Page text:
The Research department created an enrichment database to collect information about the named entities and to store links to external resources. We are currently linking the named entities to DBpedia, while simultaneously storing links to related resource descriptions in Freebase and VIAF. This will be further extended to other resources, such as genealogy databases. Additionally, we will develop software for ‘socially enhanced linking’, i.e. tools allowing users to validate or reject links that were obtained automatically and to create new links for resources.

Challenges

Within the project, we still face some important challenges. A first problem is the issue of incomplete external coverage. Not all named entities are covered by resource description databases such as DBpedia and Freebase. Historical entities are especially neglected, and international databases such as DBpedia frequently omit even well-known Dutch figures. Moreover, there is no single global identifier for a resource. Resource description databases – such as DBpedia, Freebase and Geonames – all use their own identifiers, resulting in single resources leading to multiple resource descriptions.

Another issue that has to be dealt with is that of intellectual property rights. Ownership issues can hinder progress towards openness. Then there are problems of textual recognition difficulties. This is mostly related to OCR issues, but it also applies to historical language variations, name variants and other types of ambiguity. And finally, manual intervention is indispensable. We will need crowdsourcing to check, validate and correct links which have been automatically generated.

Expected results

The National library expects to achieve the most important results in two areas: first, enhanced discoverability and second, data enrichments. Both are essential to keep the library relevant in the digital age.

Linked Open Data is a powerful method to link digital heritage at a national or international level, especially because the data is openly available. Relations between resources transcend organisational, national and language barriers. The identification and linking of data helps to transform library collections into (machine and human readable) information and knowledge. This will allow for much richer search and discovery opportunities.

The National library’s Senior researcher Theo van Veen sees the future of Linked Open Data as “a single worldwide resource description database which will replace most or all bibliographic thesauri, with all resources mentioned in metadata or text linking to the same single identifier”.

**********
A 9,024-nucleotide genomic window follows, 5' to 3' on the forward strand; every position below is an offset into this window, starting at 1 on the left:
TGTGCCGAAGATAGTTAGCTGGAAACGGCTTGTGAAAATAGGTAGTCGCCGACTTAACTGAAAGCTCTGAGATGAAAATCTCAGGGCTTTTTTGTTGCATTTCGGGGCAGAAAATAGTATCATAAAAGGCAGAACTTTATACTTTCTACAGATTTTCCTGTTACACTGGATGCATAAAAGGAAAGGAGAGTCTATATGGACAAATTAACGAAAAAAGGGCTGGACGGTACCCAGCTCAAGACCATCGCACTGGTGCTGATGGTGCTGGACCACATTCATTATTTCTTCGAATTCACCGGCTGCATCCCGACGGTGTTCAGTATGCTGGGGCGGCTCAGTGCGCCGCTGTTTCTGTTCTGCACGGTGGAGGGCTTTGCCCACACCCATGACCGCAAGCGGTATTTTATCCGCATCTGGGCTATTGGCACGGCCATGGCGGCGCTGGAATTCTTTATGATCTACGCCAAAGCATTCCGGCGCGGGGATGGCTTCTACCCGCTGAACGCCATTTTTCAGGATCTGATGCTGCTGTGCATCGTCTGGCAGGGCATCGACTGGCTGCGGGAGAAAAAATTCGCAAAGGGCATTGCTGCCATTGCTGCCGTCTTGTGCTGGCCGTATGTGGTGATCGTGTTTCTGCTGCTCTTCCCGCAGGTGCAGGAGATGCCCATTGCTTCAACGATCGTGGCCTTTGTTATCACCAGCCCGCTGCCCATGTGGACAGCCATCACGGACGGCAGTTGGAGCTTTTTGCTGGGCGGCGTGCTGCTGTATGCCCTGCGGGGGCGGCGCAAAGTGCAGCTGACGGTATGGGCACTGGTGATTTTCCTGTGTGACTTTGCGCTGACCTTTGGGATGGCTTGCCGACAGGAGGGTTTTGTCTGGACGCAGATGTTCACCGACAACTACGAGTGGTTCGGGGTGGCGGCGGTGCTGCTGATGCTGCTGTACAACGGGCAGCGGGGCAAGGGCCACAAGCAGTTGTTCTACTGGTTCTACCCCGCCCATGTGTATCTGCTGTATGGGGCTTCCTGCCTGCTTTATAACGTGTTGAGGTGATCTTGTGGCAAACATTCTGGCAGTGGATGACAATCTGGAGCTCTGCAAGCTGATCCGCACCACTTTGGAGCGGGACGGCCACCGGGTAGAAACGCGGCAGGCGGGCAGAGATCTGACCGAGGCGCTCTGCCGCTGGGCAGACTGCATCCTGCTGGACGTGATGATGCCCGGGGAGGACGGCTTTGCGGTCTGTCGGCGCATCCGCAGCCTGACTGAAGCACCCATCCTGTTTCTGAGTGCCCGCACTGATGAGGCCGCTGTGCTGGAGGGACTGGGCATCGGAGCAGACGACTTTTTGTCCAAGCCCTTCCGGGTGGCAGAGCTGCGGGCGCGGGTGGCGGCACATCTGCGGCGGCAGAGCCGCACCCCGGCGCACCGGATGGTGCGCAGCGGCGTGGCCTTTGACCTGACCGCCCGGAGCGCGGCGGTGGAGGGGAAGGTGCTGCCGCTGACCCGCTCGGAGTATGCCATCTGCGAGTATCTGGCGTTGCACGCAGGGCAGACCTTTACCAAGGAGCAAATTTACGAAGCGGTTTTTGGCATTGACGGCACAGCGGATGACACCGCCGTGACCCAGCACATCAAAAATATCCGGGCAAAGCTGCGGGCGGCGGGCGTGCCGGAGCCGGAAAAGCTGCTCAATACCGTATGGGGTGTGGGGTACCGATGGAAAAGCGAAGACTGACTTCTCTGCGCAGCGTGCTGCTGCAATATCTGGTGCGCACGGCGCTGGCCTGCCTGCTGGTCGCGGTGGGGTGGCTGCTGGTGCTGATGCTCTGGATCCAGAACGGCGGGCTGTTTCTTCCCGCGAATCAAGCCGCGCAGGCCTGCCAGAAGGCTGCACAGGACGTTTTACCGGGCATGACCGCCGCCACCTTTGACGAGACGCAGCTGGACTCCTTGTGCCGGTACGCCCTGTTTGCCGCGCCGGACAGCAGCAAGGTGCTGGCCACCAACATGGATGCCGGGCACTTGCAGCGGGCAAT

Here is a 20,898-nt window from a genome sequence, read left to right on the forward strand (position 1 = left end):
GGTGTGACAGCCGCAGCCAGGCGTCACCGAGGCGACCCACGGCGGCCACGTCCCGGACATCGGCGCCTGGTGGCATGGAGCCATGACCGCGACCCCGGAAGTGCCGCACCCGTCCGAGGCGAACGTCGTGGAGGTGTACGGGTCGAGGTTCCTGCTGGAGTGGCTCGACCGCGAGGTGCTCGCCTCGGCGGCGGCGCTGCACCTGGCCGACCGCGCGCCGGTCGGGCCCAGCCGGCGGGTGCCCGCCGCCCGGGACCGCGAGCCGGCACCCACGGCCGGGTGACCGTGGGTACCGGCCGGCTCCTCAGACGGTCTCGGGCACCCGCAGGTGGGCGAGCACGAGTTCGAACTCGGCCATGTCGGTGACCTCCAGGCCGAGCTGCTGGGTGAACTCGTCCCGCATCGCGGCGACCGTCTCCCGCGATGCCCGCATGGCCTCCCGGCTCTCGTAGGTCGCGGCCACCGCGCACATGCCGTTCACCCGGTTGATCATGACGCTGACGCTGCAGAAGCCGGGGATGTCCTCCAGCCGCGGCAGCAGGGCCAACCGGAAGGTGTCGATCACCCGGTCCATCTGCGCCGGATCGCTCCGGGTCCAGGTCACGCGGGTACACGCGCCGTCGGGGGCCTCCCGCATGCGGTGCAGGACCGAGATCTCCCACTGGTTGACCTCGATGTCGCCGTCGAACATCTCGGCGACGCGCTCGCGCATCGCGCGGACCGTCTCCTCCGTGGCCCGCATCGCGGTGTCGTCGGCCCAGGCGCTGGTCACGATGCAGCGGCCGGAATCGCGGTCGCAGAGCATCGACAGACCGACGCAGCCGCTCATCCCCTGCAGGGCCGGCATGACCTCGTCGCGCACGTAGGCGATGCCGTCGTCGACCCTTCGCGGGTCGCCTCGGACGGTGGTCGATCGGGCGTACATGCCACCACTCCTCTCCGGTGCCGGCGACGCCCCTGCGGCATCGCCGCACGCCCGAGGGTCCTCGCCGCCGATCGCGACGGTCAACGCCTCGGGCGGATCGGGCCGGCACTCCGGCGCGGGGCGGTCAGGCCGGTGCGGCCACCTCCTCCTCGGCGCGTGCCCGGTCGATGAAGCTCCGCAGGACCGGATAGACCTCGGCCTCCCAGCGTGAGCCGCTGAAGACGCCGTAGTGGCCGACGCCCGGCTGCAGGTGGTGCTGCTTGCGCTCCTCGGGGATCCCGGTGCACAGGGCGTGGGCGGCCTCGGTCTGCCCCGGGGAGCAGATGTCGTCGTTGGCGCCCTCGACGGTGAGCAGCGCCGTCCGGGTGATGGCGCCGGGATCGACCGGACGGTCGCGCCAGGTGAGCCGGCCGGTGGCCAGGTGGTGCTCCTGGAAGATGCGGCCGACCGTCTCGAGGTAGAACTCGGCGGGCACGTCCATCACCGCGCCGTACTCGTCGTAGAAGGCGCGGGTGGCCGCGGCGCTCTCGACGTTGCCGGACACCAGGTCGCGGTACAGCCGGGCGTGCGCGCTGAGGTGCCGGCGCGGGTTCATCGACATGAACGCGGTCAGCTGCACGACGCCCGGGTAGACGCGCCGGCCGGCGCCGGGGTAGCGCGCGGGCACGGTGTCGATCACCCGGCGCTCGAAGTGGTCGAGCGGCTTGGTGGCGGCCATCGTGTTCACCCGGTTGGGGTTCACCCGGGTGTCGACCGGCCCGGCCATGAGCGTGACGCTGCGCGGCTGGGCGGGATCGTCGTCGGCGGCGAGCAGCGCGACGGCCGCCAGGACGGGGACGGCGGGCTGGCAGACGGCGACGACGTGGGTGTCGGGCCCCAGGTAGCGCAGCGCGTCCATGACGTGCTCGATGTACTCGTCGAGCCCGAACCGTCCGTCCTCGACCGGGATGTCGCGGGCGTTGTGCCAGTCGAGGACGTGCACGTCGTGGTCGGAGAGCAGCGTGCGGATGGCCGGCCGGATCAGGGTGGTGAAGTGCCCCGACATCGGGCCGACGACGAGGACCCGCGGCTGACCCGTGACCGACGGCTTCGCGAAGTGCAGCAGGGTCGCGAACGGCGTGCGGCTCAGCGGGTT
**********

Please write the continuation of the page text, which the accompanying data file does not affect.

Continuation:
Linked Open Data and the STCN

Author: Fernie Maas, VU University f.g.t.maas@vu.nl

In 2012, several projects were funded at VU University, the University of Amsterdam and the Royal Netherlands Academy of Arts and Sciences (KNAW), all under the umbrella of the Centre for Digital Humanities. The short and intensive research projects (approximately 9 months) combined methodologies from the traditional humanities disciplines with tools provided by computing and digital publishing. One of these projects, Innovative Strategies in a Stagnating Market. Dutch Book Trade 1660-1750, was based at VU University. Historians worked together with computer scientists of the Knowledge Representation and Reasoning Group in dealing with a specific dataset: the Short Title Catalogue, Netherlands (STCN). The project description and the research report (plus appendix) can be found here.

The project was set up within the research focus of the Golden Age cultural industries and dealt with the way early modern book producers interacted with the market, especially in times of stagnating demand and increasing competition. Book historians and economic historians, as well as scholars dealing with modern day cultural industries, have described several strategies that often occur when times are getting tough. A common denominator seems to be the constant search for a balance between on the one hand inventing new products, and on the other hand appealing to recognizable concepts. In short: differentiating, rather than revolutionizing, was (and is) seen as a key to survival. A case study was set up around the fictitious imprint of Marteau, an imprint used to cover up the provenance of controversial books. Contemporary book producers and authors had already noticed that the prohibition of, or suspicion around, certain books could spark a desire for exactly those books, eventually influencing sales.